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a beginners guide to: glasgow

As we launch a new video looking into Glasgow’s current wave of party makers, musicians and fashion students, look back to the icons and iconoclasts who’ve helped build Scotland’s second city’s incredible reputation as a breeding ground for new talent...

by Felix Petty
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26 January 2017, 6:50pm

It's grim way way up north.
At least that's what the idiom would suggest, or the song, by sometime Scotsman Bill Drummond, of the same title, that merely listed the towns of Northern England. And if it's grim up north, it stands to reason that the further north you get, the grimmer it gets. Until you get to Iceland, which is lovely. So Glasgow, then, the kind of place where they look down on died-in-the-wool Yorkshiremen as southern softies. Yet out of the grimness has grown a cultural scene to rival anywhere in the world. Per capita, where could rival its depth and breadth? Detroit maybe? Manchester, possibly. London and New York could be a shout, but they're cities who're more like magnets, attracting people around, than their own cultural hotbeds. There's something in the Irn Bru, evidently. But what?

Where to start with Glasgow but King Tut's Wah Wah Hut.
The venue with the best name in maybe the world? In a city full of amazing venues (Nice N Sleazy, Barrowlands, Sub Club are all close runners up) King Tut's takes the crown. It's place in history was secured in one month, in 1993, when the 300 capacity venue played host to three gigs by three emerging acts; Radiohead, The Verve, and Oasis. It's the Oasis one that would go down in legend though, invited to play the venue, they drove up to Scotland, were barred entry, managed to force their way in, and on stage, to play a set. In the crowd was Creation Record's Alan McGee, who promptly signed the young Mancs, presumably thinking, "Maybe, you're gonna be the one that saves me".

Which brings us neatly onto Creation Records itself.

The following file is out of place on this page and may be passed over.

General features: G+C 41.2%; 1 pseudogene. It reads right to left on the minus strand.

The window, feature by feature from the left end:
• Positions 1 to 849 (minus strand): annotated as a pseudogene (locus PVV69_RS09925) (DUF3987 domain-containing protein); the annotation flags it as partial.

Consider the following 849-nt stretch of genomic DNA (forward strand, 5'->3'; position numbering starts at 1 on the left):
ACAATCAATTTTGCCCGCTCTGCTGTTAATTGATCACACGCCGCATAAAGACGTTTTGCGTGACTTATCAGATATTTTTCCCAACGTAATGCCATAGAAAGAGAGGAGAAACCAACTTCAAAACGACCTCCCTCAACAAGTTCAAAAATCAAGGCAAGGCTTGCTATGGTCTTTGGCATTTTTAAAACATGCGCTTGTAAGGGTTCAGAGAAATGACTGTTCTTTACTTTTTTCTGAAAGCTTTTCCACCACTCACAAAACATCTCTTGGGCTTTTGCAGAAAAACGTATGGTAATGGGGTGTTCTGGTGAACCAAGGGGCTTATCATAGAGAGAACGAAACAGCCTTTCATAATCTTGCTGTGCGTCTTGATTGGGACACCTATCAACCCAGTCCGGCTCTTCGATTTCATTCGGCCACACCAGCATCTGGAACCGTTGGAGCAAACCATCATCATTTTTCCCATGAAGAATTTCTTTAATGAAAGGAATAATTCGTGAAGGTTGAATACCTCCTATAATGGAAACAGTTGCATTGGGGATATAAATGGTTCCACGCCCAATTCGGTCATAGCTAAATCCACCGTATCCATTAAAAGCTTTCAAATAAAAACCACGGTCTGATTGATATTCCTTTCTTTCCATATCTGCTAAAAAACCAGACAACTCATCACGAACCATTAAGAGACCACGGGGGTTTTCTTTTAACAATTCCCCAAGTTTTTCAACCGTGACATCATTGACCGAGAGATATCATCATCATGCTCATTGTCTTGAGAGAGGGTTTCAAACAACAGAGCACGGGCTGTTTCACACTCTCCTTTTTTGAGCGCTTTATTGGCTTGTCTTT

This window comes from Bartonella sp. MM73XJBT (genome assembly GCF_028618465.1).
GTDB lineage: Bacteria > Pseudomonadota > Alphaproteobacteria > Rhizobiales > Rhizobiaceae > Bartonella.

Creation, founded by Alan McGee, is to Glasgow what Factory Records is to Manchester. It acted as a focal point for the city's changing musical scene throughout the 80s and 90s, it's output reflecting the diversity of Glasgow. From Primal Scream's early punk-psychedelic period through to their acid house heyday, or finding a home for Jesus and Mary Chain's genre-breaking experiments in feedback, noise and rhythm, Creation's finger was on the dark, druggy, euphoric pulse of the Glasgow underground. It was a label as well, that was equally happy working with two opposites of the 90s scene; Oasis, possibly the biggest, cokiest, brashest band in the world, and My Bloody Valentine, whose sonic perfectionism, woozy shoe-gazing and towering soundscapes would eventually bankrupt the label.

There's a softer side to Glasgow, too.
Creation was even home, for awhile at least, to The Pastels. A band who show another side of Glasgow entirely. Far from the maddening stereotypes of Glasgow Kisses, Glasgow Smiles, and rough working class lads drinking Irn Bru and doing scratch cards, there's a softer side to the city. Alongside The Pastels, who acted as linchpins for the city's close-knit indie scene, there was Postcard Records, which was home to Orange Juice, Josef K and Aztec Camera. Groups who pioneered the 'Sound of Young Scotland', as they jokingly called it, riffing on the Motown slogan. Much of the sound of Glasgow's indie scene can be rooted in what this era of groups did; emotionally and musically sophisticated, self-deprecating, artsy, full of humour, inventive music, lyrics, melodies and structures. It shows the variety and breadth of the city, and the musicians who called it home, even at the same time.

It's also the land Britpop forgot.